So, when you think of Yellowstone National Park, what do you think of? My mind immediately goes to wildlife. And, we saw some incredible wildlife in Yellowstone (more on that next time). But, you know what just might have been even more interesting? The geothermal features.
Seriously, some of them didn’t even look real. Check out these colors.
Apparently, Yellowstone contains more than 10,000 geysers, hot springs, mud pots, fumaroles, and the like. The real problem is I can’t tell them apart.
Well, with the exception of geysers. Hard to mistake a geyser. Although I read that some geysers that don’t erupt eventually turn into hot springs, so maybe I can’t tell them apart. Anyway . . . geysers are the cool things that shoot water and steam up into the air. Some 400+ geysers erupt in Yellowstone every year. Some of them are predictable; some are not. Most everyone who visits Yellowstone comes to see Old Faithful.
And, Old Faithful isn’t bad, not by a long shot. It is predictable and it goes pretty high. But, sometimes the smaller geysers are just as cool. And, far less crowded.
Some of them even form cones.
Hot springs are apparently the most common geothermal feature in Yellowstone. Wiki tells me that a convection process where hot water rises and cool water sinks results in a pool that never gets hot enough to erupt. That said, the hot springs are definitely hot enough to burn a human. And, it seems like every year some idiot goes off the marked paths and gets burned. In fact, we saw multiple people step off the path to retrieve hats blown off by the wind. Some of the hot springs can be the most beautiful blue color.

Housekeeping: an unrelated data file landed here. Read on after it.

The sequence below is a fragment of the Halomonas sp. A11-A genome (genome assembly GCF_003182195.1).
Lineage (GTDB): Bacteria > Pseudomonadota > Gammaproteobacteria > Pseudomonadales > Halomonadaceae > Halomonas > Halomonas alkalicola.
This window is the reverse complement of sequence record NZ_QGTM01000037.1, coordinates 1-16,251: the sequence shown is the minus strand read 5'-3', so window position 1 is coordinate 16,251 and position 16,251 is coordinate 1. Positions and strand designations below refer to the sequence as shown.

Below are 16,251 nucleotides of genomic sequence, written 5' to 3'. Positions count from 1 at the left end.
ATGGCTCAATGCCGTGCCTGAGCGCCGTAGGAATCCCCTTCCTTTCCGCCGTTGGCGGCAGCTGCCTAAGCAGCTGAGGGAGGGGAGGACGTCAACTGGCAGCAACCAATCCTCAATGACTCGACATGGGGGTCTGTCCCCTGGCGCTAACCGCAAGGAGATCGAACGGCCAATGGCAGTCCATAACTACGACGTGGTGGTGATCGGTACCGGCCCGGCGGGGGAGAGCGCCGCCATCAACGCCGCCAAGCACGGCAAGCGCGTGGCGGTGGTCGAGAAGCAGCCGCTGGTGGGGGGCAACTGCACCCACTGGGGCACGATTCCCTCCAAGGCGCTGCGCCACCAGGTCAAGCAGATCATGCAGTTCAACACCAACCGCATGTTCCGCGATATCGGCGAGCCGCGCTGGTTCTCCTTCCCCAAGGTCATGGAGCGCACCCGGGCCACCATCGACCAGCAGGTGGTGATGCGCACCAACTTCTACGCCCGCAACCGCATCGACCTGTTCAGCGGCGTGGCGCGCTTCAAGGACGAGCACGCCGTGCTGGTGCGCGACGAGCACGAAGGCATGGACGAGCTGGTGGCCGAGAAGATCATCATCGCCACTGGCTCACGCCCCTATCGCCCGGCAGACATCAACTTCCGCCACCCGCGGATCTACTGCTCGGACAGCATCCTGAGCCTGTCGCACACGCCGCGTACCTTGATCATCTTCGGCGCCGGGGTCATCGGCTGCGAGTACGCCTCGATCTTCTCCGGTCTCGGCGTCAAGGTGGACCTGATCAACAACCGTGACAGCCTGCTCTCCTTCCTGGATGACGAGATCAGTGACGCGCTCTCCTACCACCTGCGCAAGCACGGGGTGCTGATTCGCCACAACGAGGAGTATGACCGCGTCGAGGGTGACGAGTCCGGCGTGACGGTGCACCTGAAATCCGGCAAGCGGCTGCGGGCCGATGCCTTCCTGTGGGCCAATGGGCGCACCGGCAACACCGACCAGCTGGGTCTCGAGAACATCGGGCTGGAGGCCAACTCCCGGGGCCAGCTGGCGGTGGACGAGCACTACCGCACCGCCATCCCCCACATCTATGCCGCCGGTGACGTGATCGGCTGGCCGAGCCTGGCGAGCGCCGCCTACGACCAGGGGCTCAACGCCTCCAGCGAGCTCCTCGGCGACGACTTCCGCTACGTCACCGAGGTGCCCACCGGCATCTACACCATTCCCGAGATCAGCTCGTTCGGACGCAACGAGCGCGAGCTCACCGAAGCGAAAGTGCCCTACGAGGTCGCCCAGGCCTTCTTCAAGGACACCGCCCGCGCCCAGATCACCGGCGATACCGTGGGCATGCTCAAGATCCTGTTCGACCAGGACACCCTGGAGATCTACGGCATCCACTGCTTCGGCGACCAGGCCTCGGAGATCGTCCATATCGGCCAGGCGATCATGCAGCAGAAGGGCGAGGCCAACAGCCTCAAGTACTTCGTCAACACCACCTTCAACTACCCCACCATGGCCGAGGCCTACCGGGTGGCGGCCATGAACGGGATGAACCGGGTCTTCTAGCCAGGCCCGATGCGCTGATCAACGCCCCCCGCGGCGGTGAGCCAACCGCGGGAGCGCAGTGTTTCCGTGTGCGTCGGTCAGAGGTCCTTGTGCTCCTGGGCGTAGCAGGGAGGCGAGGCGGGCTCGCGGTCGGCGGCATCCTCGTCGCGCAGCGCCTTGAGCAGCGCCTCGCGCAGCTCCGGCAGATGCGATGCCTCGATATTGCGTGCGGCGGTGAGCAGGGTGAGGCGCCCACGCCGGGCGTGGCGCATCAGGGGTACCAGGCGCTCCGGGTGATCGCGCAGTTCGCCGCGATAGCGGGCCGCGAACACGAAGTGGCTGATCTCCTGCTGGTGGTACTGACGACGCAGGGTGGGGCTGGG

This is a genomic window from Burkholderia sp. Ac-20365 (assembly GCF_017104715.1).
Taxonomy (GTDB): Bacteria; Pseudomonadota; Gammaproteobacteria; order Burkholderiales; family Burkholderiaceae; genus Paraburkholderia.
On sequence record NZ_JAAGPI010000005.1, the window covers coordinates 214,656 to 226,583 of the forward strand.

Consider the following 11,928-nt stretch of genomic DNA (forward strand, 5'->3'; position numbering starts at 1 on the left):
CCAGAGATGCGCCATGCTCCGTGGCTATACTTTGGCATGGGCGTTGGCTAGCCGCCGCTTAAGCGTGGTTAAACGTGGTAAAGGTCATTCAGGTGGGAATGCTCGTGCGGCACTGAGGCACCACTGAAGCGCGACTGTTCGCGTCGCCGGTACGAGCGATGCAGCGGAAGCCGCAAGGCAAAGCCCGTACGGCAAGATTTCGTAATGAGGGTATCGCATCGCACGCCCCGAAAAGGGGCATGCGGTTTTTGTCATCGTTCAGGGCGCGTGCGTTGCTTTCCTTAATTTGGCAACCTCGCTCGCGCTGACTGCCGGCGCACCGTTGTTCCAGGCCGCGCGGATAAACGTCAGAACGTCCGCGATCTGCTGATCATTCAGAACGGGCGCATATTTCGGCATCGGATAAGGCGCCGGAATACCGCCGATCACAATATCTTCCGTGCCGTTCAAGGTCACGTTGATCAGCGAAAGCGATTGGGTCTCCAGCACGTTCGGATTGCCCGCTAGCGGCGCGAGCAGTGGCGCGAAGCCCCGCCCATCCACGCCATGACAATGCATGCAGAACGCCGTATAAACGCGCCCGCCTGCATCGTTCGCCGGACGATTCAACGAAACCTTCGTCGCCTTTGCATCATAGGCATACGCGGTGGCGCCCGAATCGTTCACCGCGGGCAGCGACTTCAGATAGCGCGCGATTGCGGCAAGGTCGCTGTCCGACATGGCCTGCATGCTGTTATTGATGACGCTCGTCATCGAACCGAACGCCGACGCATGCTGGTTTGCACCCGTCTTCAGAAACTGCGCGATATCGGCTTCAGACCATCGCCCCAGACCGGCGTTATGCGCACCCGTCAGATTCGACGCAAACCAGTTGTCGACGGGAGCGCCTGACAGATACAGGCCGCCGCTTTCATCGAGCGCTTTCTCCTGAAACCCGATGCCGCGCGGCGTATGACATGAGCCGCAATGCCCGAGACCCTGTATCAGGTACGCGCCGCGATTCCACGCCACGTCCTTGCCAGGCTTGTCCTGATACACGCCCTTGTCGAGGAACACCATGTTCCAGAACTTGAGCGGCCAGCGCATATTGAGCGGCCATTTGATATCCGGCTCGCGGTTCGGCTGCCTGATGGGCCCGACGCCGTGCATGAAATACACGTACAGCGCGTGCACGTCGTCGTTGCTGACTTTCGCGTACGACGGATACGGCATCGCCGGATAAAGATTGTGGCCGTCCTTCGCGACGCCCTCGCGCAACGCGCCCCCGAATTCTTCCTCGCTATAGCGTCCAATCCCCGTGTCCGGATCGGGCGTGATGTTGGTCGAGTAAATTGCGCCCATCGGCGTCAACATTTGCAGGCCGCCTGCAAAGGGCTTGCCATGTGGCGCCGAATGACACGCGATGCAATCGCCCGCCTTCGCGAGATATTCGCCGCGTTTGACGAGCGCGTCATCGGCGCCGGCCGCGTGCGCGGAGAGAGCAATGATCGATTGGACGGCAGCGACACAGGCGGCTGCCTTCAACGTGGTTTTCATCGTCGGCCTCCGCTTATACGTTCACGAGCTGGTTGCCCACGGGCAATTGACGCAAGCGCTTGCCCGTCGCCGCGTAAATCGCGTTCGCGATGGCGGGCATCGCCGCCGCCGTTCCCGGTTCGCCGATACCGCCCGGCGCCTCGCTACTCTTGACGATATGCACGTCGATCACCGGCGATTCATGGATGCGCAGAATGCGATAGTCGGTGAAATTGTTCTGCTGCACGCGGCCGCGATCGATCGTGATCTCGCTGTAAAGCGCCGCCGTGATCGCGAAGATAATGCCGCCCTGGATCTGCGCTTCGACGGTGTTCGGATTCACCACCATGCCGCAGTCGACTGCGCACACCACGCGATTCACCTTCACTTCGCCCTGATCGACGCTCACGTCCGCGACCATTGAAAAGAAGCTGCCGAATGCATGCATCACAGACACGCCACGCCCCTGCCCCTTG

Or greens and yellows.
It all depends on which bacteria live in the spring. And, believe it or not, hot springs can be very muddy.
Mud pots form where steam and acid eat away at the surrounding rocks. You wind up with a hole full of mud. Sometimes the “mud” bubbles. Just to further confuse the issue, geysers that stop erupting can apparently become mud pots.
Fumaroles are holes or cracks in the ground that emit steam. Wiki tells me that they are the hottest places in Yellowstone. They often stink like rotten eggs. Lots and lots of Yellowstone stinks like rotten eggs . . . .
Just amazing, isn’t it?